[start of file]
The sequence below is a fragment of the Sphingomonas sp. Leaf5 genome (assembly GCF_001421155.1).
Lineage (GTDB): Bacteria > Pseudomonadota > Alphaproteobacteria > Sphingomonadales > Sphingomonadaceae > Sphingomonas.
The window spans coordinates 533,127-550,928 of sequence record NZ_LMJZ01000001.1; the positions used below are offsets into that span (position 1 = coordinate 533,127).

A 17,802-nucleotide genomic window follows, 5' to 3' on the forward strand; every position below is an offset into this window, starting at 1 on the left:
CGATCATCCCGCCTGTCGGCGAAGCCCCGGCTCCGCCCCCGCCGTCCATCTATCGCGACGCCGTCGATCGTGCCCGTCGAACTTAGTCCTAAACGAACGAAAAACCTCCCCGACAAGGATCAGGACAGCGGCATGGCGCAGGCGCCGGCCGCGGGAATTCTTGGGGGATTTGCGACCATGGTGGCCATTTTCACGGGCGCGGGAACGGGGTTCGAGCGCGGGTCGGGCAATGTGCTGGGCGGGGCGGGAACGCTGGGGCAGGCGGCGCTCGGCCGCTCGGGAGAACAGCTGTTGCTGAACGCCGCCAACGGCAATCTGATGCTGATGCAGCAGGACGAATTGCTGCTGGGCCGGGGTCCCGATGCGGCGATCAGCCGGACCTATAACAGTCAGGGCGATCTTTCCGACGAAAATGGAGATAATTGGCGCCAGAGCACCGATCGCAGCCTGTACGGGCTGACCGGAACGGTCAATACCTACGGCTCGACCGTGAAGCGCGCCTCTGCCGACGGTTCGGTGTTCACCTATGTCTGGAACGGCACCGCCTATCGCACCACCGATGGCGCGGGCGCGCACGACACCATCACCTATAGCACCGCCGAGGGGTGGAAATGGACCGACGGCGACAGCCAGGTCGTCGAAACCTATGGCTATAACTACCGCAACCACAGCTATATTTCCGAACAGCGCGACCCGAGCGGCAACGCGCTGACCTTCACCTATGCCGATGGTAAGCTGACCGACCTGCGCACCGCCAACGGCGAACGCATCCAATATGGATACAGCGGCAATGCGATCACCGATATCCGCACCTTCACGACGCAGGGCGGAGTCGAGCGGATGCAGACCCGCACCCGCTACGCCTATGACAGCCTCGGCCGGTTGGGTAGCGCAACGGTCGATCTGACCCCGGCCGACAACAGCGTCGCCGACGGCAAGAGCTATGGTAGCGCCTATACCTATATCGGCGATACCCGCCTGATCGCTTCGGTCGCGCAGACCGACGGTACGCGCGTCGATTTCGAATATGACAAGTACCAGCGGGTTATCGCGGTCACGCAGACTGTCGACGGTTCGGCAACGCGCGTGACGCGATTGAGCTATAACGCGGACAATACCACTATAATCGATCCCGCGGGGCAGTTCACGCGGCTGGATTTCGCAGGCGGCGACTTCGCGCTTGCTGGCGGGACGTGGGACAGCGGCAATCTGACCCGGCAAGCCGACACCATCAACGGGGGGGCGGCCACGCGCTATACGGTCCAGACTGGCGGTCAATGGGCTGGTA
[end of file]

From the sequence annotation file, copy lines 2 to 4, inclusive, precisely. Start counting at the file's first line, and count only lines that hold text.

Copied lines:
Lineage (GTDB): Bacteria > Pseudomonadota > Alphaproteobacteria > Sphingomonadales > Sphingomonadaceae > Sphingomonas.
The window spans coordinates 533,127-550,928 of sequence record NZ_LMJZ01000001.1; the positions used below are offsets into that span (position 1 = coordinate 533,127).

A 17,802-nucleotide genomic window follows, 5' to 3' on the forward strand; every position below is an offset into this window, starting at 1 on the left: